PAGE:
Acts 27:20-22, “When neither sun nor stars appeared for many days and the storm continued raging, we finally gave up all hope of being saved. After they had gone a long time without food, Paul stood up before them and said: ‘Men, you should have taken my advice not to sail from Crete; then you would have spared yourselves this damage and loss. But now I urge you to keep up your courage, because not one of you will be lost; only the ship will be destroyed.’”
Every Christmas, the words “peace, comfort, and joy” are plastered on cards, wrapping paper, and various decorative items. They’re strung up in lights, used in commercials, and sung in classic carols. But what about seasons that seem anything but that — when our hearts remain troubled, we feel discontent, or we’re overwrought with sadness or suffering? Is it enough to merely cry out to God? He hears and can definitely handle every burden! But at some point, we must shift our focus from the “Why is this happening…” to the “How can God use this?”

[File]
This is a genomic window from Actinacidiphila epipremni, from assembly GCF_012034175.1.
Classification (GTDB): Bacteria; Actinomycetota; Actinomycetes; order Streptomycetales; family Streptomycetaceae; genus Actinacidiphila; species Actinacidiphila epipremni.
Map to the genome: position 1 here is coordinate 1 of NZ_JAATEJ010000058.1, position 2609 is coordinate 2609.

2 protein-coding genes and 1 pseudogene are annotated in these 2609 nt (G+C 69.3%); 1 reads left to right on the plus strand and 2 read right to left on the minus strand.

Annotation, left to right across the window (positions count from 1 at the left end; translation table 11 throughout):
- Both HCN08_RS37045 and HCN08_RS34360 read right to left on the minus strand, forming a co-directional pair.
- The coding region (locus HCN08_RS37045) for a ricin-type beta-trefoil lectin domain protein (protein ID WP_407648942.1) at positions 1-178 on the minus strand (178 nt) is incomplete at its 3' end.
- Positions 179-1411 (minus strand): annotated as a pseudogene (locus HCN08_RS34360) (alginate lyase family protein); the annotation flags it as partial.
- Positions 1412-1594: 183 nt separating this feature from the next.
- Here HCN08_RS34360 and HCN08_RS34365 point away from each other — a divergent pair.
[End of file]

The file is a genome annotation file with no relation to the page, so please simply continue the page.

Our Heavenly Father gives us rest when we’ve grown weary, soothes our troubled hearts in the face of fear, and comforts us when we’re brokenhearted, but He never promises us a comfortable life! In fact, as Christ-followers, we can expect to deal with times of difficulty, opposition, and displeasure. Think about Paul, God’s faithful servant who boldly proclaimed the gospel to all who would listen, who endured numerous beatings and imprisonment. In Acts 27, he’s seemingly destined for doom on a prison transport ship as hurricane-force winds threaten the lives of everyone on board. Instead of focusing on the discomfort, succumbing to fear, or questioning God’s motives, Paul prayed and encouraged those around him. Through his leadership and God’s provision, not a single person on the ship died.
Just as God used Paul to bring hope to others on a sinking ship, He can use us and work through our difficulties to produce strength. No struggle is wasted when we offer it to God for His glory. Jesus, our Prince of Peace, lived, died, and rose again so that even amid our troubles, we could have “tidings of comfort and joy” this Christmas and in the days to come!
Lord, Fill me with Your peace in this season. Remind me to replace, “Why me?” with “What can God do with this?” I find comfort and joy in knowing that You are in control! In Jesus’ name, Amen.